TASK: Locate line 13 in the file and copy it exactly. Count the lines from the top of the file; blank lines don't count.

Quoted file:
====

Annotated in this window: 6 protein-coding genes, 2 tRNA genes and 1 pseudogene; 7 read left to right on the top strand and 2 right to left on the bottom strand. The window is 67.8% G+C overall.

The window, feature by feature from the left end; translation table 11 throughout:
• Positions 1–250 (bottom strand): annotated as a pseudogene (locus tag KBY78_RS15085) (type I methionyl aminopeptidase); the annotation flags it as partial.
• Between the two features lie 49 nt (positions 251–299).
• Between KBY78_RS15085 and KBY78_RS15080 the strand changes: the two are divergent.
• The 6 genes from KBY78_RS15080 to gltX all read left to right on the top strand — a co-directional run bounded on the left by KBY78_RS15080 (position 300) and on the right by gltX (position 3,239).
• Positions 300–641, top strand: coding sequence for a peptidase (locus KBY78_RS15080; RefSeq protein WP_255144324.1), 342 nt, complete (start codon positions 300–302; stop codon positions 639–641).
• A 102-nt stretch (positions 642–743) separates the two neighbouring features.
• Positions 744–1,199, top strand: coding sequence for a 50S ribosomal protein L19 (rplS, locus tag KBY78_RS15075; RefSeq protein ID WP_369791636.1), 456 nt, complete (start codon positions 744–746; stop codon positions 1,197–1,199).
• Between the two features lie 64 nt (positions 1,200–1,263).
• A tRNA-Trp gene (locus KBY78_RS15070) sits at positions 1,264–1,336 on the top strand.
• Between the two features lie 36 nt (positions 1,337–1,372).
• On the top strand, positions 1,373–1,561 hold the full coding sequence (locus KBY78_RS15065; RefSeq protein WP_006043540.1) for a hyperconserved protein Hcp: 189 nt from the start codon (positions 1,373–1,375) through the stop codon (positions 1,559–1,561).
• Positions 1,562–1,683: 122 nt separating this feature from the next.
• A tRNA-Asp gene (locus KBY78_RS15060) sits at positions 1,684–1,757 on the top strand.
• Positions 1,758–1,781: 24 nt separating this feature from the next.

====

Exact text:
• On the top strand, positions 1,373–1,561 hold the full coding sequence (locus KBY78_RS15065; RefSeq protein WP_006043540.1) for a hyperconserved protein Hcp: 189 nt from the start codon (positions 1,373–1,375) through the stop codon (positions 1,559–1,561).